Ian Fleming - Shastrix Books

Ian Fleming

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Octopussy and The Living Daylights

Octopussy and The Living Daylights

Ian Fleming

18th June 2012

The final entry in Ian Fleming's 14 books about James Bond is a second collection of short stories. Containing three or four tales about the character (depending on which edition you have), I actually feel it is the better of the two sets.

Of the four stories in my copy, I felt two were very strong - The Living Daylights is a piece focussing on the character of Bond, part of Fleming's writing that I've found the most interesting as I have re-read the series, as he takes on a mission in Berlin which he would rather avoid. The Property of a Lady is, in contrast, a piece about espionage, drawing on Fleming's real-life experiences to describe in thrilling detail the investigation of a mole in MI6.

I can't say I was as enamoured of the other two pieces - Octopussy features Bond as a secondary character, and is focussed entirely on his target as a character. While somewhat interesting, it almost feels like Bond is shoehorned in. 007 In New York, the only piece of Ian Fleming's Bond writing that I've not read before, was quite a disappointment. It is brief and feels forced - Bond is almost acting out of character in order to sell New York as a city.

Overall though, this serves as a good coda to the series, much more so than The Man With the Golden Gun, and I'm pleased that the short stories were collected for modern readers like me. Some of the short stories are the best character pieces about Bond and I've appreciated them much more on this re-read than the first time in my teens.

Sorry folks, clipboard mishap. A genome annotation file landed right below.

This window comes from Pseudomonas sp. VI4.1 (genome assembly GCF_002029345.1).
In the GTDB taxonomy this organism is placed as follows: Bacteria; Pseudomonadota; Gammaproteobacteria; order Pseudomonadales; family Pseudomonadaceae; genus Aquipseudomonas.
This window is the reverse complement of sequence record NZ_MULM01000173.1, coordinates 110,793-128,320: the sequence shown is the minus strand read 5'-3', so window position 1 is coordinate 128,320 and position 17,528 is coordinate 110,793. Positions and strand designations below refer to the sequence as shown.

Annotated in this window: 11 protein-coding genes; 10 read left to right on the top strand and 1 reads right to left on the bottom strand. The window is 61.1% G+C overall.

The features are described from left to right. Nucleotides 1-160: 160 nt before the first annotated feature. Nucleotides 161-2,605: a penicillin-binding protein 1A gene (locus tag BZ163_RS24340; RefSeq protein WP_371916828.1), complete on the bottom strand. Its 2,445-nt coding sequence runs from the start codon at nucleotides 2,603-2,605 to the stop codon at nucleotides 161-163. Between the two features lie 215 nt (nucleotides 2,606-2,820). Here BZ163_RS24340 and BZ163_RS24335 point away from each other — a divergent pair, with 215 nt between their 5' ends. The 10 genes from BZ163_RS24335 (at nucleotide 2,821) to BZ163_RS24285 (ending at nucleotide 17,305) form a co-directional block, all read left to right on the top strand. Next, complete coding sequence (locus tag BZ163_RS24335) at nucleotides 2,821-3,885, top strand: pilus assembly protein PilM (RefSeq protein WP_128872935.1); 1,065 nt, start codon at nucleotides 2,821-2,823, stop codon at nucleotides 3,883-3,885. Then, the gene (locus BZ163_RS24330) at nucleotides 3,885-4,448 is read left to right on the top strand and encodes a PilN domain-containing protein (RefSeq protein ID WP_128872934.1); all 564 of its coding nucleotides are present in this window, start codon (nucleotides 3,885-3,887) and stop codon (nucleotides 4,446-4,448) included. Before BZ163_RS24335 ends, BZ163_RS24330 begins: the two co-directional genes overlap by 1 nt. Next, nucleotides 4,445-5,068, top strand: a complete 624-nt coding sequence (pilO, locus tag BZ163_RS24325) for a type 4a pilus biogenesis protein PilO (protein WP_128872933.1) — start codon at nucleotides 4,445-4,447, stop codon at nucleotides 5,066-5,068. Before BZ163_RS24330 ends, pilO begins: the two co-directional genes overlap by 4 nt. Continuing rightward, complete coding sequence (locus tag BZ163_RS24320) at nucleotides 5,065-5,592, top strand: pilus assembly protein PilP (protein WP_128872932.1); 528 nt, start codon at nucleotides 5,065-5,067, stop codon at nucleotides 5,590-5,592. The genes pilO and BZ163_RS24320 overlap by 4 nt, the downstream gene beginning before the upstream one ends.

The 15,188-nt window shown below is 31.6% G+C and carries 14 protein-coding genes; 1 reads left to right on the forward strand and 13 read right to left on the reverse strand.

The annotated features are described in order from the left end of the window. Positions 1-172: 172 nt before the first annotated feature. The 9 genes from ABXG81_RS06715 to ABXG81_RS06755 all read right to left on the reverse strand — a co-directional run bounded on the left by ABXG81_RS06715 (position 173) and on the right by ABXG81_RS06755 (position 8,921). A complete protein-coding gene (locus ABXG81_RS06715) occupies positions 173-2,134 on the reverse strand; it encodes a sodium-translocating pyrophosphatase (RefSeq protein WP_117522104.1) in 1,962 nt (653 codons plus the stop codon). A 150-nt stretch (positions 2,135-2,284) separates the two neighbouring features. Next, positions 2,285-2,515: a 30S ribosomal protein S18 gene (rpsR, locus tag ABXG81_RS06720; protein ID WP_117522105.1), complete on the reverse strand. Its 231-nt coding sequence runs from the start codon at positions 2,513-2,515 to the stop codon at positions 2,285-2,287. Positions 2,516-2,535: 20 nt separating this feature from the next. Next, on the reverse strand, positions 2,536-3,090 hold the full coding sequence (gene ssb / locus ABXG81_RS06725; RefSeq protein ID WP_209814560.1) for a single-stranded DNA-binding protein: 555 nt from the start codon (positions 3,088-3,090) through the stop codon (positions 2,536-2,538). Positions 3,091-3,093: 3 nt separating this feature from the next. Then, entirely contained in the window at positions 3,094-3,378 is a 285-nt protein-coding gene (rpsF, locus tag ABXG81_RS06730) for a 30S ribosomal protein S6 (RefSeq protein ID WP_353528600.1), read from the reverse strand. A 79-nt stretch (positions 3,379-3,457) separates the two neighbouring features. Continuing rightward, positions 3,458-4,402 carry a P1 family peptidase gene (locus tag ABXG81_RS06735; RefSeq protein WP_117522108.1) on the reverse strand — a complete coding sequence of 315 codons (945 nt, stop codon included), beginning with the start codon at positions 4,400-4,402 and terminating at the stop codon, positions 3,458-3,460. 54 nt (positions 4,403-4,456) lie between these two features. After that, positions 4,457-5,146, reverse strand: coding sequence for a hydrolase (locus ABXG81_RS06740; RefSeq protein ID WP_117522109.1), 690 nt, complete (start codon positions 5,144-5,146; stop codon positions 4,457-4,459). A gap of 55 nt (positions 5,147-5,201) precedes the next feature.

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The Man with the Golden Gun

The Man with the Golden Gun

Ian Fleming

27th May 2012

Ian Fleming's last James Bond novel seems rather weak when compared to its predecessors. Following on from the events of You Only Live Twice, Bond finally returns to London, only to be greeted with suspicion. M sends him on a deadly impossible mission, expecting him to die in the process.

There is much speculation around whether Fleming wrote, or at least finished, this novel before his death, and although I'm happy to accept the scholars' opinion that it is his work, it does feel as if it hasn't quite had all the editing that the author's previous works went through. This was particularly noticeable in the characterisation of Bond - he seems to have lost some of his depth, and there is little to none of the classic opinionation that the character exhibits in the earlier books.

The set-up and the opening of this book are classic and match up to what could be expected from the previous eleven novels, however the rest seems lacking - the climax makes an effort to come back, but the part in between in particular feels rushed and unpolished.